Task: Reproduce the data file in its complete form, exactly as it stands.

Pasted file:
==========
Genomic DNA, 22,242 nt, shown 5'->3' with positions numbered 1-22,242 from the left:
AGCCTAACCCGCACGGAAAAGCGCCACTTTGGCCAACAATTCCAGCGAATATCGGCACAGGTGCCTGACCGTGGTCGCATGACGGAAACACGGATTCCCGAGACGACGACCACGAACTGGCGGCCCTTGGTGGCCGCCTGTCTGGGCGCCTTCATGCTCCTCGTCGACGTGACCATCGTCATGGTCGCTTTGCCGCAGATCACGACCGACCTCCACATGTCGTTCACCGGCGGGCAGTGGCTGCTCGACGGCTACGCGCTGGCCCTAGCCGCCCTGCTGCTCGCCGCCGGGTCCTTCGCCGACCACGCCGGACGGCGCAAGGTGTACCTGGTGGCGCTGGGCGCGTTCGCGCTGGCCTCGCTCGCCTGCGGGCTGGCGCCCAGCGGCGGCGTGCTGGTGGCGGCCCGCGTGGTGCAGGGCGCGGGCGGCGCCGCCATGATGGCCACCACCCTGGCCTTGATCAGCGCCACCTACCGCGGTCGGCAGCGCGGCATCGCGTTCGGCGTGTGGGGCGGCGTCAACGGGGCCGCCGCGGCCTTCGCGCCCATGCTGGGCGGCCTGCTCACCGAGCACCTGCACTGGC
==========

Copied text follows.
Genomic DNA, 22,242 nt, shown 5'->3' with positions numbered 1-22,242 from the left:
AGCCTAACCCGCACGGAAAAGCGCCACTTTGGCCAACAATTCCAGCGAATATCGGCACAGGTGCCTGACCGTGGTCGCATGACGGAAACACGGATTCCCGAGACGACGACCACGAACTGGCGGCCCTTGGTGGCCGCCTGTCTGGGCGCCTTCATGCTCCTCGTCGACGTGACCATCGTCATGGTCGCTTTGCCGCAGATCACGACCGACCTCCACATGTCGTTCACCGGCGGGCAGTGGCTGCTCGACGGCTACGCGCTGGCCCTAGCCGCCCTGCTGCTCGCCGCCGGGTCCTTCGCCGACCACGCCGGACGGCGCAAGGTGTACCTGGTGGCGCTGGGCGCGTTCGCGCTGGCCTCGCTCGCCTGCGGGCTGGCGCCCAGCGGCGGCGTGCTGGTGGCGGCCCGCGTGGTGCAGGGCGCGGGCGGCGCCGCCATGATGGCCACCACCCTGGCCTTGATCAGCGCCACCTACCGCGGTCGGCAGCGCGGCATCGCGTTCGGCGTGTGGGGCGGCGTCAACGGGGCCGCCGCGGCCTTCGCGCCCATGCTGGGCGGCCTGCTCACCGAGCACCTGCACTGGC